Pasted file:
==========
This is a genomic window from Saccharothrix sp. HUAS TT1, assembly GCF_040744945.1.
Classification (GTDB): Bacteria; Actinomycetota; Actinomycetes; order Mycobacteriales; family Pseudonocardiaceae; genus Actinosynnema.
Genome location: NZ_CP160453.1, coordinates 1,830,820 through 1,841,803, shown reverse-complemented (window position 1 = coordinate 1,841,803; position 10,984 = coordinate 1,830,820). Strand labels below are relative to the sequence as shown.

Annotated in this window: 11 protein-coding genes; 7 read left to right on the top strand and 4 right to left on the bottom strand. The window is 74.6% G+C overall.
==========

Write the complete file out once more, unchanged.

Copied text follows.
This is a genomic window from Saccharothrix sp. HUAS TT1, assembly GCF_040744945.1.
Classification (GTDB): Bacteria; Actinomycetota; Actinomycetes; order Mycobacteriales; family Pseudonocardiaceae; genus Actinosynnema.
Genome location: NZ_CP160453.1, coordinates 1,830,820 through 1,841,803, shown reverse-complemented (window position 1 = coordinate 1,841,803; position 10,984 = coordinate 1,830,820). Strand labels below are relative to the sequence as shown.

Annotated in this window: 11 protein-coding genes; 7 read left to right on the top strand and 4 right to left on the bottom strand. The window is 74.6% G+C overall.